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Secret witnesses may appear in overvaluation case

In a New Jersey class action, plaintiff shareholders of publicly held Ascena Retail Group alleged that the company misrepresented the value of its goodwill and trade names to inflate the stock price artificially.

In re Ascena Retail Grp., Inc. Sec. Litig.

In this securities putative class action litigation, plaintiff shareholders alleged that the defendants (Ascena) misrepresented the value of Ascena’s goodwill and trade names in order to inflate Ascena’s stock price artificially. In June 2017, Ascena announced an impairment charge to those assets of $1.3 billion “causing Ascena's already-declining share price to fall precipitously. Ascena ultimately declared Chapter 11 bankruptcy in July 2020.” The defendants moved to dismiss for failure to plead material misrepresentation or scienter or both. The court granted the motion to dismiss but allowed the plaintiffs to amend their complaint.

New Jersey U.S. District Court Dismisses Plaintiffs’ Complaint That Public Company Defendant Overvalued Its Goodwill

In this securities putative class action litigation, plaintiff shareholders alleged that the defendants (Ascena) misrepresented the value of Ascena’s goodwill and trade names in order to inflate Ascena’s stock price artificially. In June 2017, Ascena announced an impairment charge to those assets of $1.3 billion “causing Ascena's already-declining share price to fall precipitously. Ascena ultimately declared Chapter 11 bankruptcy in July 2020.” The defendants moved to dismiss for failure to plead material misrepresentation or scienter or both. The court granted the motion to dismiss but allowed the plaintiffs to amend their complaint.

SEC v. Bluepoint Inv. Counsel

This case dealt with a suit by the SEC against the defendants for alleged violations of the Securities Act. The ruling digested here was a short ruling on motions in limine. The key motion considered here was a motion to exclude evidence of Amiran’s value not known by GTIF (a plaintiff’s entity) when valuations were prepared. The court denied the motion to exclude the SEC’s expert on the basis that she used information that was known or knowable. The court noted that her assumptions can be challenged on cross-examination.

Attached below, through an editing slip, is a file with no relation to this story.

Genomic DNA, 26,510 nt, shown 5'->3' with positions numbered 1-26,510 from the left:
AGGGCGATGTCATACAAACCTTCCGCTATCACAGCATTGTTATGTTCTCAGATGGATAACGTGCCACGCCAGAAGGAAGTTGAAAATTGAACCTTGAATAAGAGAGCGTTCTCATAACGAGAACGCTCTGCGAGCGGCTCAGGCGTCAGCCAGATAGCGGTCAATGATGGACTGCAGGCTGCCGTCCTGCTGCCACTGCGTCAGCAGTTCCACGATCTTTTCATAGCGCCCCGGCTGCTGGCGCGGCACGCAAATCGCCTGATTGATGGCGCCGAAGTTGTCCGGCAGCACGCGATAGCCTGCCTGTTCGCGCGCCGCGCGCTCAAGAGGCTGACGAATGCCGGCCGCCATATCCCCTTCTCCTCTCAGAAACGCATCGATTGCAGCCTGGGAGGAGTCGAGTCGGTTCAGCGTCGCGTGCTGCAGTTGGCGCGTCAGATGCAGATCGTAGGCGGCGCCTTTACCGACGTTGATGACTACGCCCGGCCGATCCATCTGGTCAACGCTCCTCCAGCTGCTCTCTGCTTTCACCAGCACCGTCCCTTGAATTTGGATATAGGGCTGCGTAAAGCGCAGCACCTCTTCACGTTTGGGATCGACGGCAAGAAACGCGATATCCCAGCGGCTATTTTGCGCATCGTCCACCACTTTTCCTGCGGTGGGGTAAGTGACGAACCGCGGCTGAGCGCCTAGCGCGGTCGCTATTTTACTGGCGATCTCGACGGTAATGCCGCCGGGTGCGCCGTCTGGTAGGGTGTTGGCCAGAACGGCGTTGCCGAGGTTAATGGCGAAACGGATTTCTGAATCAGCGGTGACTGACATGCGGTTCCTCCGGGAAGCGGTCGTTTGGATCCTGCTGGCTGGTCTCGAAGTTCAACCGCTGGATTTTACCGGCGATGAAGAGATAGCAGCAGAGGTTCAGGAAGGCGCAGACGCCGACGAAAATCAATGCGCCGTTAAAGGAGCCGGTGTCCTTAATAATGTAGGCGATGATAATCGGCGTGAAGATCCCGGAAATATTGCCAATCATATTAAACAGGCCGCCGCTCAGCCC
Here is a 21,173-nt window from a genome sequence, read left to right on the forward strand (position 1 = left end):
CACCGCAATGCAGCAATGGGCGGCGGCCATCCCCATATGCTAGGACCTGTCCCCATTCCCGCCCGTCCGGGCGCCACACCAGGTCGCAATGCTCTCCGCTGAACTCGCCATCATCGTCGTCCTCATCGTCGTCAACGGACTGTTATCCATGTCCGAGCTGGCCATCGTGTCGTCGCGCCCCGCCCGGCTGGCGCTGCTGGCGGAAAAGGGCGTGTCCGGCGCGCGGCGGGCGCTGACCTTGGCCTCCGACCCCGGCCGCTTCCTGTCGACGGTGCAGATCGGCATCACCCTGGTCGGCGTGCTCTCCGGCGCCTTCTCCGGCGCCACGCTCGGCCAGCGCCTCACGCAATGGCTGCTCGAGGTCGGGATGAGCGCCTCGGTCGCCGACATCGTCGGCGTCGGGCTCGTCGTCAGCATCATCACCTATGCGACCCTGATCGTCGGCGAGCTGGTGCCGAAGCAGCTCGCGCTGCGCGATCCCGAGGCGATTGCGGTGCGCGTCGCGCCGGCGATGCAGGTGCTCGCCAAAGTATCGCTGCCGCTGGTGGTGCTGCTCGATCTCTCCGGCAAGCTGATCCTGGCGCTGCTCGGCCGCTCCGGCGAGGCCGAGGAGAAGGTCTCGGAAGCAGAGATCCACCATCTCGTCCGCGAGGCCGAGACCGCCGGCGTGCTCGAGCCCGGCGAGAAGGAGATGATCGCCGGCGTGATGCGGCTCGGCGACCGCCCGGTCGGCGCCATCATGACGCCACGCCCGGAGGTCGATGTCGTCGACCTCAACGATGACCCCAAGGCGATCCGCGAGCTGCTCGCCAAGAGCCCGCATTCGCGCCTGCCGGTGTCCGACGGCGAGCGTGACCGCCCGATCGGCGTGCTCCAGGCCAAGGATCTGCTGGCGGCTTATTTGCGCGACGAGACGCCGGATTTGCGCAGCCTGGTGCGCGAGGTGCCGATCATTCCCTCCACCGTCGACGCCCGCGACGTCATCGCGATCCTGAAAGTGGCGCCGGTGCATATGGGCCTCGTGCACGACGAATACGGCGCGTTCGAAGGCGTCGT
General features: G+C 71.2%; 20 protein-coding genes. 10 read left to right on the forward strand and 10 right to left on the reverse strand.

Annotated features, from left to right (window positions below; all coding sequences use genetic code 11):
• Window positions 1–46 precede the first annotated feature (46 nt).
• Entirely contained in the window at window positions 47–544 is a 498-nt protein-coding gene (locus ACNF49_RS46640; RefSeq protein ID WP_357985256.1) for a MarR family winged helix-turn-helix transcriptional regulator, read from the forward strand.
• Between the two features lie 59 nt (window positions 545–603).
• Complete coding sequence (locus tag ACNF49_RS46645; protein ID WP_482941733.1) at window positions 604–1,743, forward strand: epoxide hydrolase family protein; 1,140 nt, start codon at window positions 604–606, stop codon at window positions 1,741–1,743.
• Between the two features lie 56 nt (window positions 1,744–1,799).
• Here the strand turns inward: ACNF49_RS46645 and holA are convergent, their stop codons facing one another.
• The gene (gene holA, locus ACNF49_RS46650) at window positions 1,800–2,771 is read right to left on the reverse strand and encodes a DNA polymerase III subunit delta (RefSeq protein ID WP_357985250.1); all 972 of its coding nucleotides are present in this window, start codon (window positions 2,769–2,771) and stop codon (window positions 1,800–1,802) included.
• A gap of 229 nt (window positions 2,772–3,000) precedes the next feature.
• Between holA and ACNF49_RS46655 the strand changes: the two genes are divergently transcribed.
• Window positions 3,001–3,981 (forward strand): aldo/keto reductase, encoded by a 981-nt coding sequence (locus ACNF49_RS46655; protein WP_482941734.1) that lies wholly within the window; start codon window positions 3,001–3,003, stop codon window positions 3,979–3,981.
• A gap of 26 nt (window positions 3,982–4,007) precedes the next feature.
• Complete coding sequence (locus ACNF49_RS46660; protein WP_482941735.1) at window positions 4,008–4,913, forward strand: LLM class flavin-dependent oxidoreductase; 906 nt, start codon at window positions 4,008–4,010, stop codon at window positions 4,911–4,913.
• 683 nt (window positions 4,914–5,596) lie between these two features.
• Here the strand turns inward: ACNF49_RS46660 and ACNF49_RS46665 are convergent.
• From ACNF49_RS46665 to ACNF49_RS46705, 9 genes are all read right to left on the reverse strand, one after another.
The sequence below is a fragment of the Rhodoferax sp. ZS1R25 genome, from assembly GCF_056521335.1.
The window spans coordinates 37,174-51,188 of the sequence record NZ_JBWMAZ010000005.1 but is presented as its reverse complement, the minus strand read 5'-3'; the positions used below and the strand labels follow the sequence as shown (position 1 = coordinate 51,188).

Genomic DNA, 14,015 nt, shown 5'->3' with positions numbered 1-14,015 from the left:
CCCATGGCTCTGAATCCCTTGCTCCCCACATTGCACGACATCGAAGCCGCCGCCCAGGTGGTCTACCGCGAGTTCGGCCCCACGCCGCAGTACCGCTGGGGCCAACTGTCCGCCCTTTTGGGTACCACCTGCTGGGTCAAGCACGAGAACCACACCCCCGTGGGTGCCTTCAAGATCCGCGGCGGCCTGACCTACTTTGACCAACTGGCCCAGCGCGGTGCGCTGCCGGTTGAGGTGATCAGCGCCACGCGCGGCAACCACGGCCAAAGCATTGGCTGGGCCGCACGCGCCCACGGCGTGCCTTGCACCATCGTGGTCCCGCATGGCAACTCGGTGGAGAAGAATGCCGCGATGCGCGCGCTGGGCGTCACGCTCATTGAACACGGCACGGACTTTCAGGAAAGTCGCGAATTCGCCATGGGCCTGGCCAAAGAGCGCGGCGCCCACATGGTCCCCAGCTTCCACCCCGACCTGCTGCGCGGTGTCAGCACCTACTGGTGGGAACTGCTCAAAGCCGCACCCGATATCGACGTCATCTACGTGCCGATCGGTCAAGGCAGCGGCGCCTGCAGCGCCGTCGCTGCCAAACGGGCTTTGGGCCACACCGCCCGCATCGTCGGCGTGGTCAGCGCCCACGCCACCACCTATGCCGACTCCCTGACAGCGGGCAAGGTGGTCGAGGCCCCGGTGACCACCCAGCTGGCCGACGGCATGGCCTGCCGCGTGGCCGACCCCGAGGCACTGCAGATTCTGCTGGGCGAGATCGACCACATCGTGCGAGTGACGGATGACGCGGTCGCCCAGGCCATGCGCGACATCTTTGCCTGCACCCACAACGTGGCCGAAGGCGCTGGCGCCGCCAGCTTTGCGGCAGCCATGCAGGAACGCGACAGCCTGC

U.S. District Court Rules on Known or Knowable Issue and Allows Testimony of SEC Valuation Expert—Can Be Challenged on Cross-Examination

This case dealt with a suit by the SEC against the defendants for alleged violations of the Securities Act. The ruling digested here was a short ruling on motions in limine. The key motion considered here was a motion to exclude evidence of Amiran’s value not known by GTIF (a plaintiff’s entity) when valuations were prepared. The court denied the motion to exclude the SEC’s expert on the basis that she used information that was known or knowable. The court noted that her assumptions can be challenged on cross-examination.

In Re Cellular Tel. P’ship Litig.

In this coordinated action involving 13 partnerships that were involved in freeze-out transactions by AT&T of minority shareholders, AT&T breached its fiduciary duties and effectuated the freeze-out through an unfair process and by paying an unfair price. The freeze-out was subject to the entire fairness standard of review. AT&T bore the burden of proving that the freeze-out was entirely fair to the minority partners. AT&T failed in that proof and thereby sought to capture future value for itself. AT&T did not employ any procedures that insured fairness to the minority partners. The lead partner of the valuation firm had a long-standing relationship with AT&T, and internal AT&T personnel influenced the outcome of the valuation. The court determined the fair value of the interest as a remedy to the situation.

Delaware Chancery Court Rejects Partnership Valuation in a Freeze-Out as Unfair to Minority Partners